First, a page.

machines: The threshing machine knocked out
the grain from the ears of corn.
This could then be bagged and marketed, leaving the straw as a separate
by-product to be used as livestock litter. When carried out by traditional
hand methods using an implement called the flail, threshing was a slow,
unpleasant and laborious process that could occupy farm labourers for
months over the winter period. Threshing machines first appeared, in small
numbers, in the later years of the eighteenth century. They encountered
some, and at times strong, resistance from the farm workers who saw their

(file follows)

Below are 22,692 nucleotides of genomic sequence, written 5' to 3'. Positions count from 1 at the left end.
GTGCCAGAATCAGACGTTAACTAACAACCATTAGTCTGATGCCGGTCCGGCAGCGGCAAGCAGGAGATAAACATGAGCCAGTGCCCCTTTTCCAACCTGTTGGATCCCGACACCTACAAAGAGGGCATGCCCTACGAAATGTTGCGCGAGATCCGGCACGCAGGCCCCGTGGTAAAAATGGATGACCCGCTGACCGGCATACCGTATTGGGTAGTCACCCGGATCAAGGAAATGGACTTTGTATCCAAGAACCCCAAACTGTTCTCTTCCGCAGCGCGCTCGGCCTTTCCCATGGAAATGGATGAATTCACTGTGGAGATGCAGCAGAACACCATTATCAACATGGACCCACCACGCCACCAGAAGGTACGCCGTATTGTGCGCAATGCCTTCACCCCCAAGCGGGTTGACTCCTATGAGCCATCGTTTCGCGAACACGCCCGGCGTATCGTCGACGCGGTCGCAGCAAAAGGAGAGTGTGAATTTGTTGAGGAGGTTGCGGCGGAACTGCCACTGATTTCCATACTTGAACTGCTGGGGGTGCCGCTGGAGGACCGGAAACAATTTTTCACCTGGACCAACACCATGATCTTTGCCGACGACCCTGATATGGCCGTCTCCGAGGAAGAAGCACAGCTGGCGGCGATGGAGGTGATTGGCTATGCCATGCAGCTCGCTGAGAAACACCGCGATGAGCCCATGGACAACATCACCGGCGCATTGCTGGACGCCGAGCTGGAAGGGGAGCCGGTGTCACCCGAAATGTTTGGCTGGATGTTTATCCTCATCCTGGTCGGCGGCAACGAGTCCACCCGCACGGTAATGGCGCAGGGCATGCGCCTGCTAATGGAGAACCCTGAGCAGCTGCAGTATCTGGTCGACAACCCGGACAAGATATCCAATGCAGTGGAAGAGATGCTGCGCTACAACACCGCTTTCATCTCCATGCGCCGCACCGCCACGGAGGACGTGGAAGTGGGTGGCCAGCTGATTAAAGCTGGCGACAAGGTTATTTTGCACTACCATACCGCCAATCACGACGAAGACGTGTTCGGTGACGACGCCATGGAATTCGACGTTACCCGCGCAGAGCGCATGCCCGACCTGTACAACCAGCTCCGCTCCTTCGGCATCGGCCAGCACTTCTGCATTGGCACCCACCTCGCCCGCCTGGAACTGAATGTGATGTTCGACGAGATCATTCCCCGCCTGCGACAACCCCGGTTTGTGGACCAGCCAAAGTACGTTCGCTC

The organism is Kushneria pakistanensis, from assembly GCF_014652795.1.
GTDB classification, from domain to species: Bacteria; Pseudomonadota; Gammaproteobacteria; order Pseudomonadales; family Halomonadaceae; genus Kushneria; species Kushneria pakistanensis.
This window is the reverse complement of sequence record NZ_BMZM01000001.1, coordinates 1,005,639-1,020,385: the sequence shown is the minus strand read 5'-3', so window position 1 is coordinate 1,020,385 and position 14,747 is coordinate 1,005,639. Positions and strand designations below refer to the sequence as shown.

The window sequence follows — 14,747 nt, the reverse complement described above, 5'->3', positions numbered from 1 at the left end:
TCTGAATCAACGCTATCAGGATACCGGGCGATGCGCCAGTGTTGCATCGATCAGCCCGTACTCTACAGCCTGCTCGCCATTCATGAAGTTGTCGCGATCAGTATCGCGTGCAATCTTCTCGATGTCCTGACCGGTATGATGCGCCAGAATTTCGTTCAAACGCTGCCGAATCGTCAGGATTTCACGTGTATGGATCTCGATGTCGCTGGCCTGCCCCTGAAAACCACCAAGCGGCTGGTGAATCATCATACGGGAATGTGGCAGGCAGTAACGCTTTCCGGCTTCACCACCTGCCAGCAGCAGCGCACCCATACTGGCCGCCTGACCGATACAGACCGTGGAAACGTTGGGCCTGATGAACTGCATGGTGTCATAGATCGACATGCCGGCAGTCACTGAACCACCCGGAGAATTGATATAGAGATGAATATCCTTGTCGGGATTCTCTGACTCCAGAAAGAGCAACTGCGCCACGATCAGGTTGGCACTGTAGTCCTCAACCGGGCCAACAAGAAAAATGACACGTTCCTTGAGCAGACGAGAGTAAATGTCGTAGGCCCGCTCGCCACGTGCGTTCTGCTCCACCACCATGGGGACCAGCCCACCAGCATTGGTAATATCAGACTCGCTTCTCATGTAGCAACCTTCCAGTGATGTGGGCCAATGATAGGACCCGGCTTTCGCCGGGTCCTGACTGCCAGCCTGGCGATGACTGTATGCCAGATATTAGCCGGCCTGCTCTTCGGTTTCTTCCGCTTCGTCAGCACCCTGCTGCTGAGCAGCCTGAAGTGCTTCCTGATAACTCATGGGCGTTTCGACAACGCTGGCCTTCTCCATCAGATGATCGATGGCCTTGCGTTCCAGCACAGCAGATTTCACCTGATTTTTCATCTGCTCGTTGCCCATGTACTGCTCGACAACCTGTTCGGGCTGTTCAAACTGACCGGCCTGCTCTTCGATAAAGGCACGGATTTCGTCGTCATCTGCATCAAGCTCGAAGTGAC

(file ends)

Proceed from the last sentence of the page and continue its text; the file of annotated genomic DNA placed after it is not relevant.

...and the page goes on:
source of winter livelihood threatened. From the 1840s onwards, with improvements
in design and efficiency, threshing machines became progressively more
common and the hand flail was gradually consigned to history. The machines
could be driven by wind or water power, or by horses, but the steam powered
thresher became the most familiar sight. They were eventually replaced
in the middle decades of the twentieth century by the combine harvester
which both harvests and threshes the crop in the field in a single operation.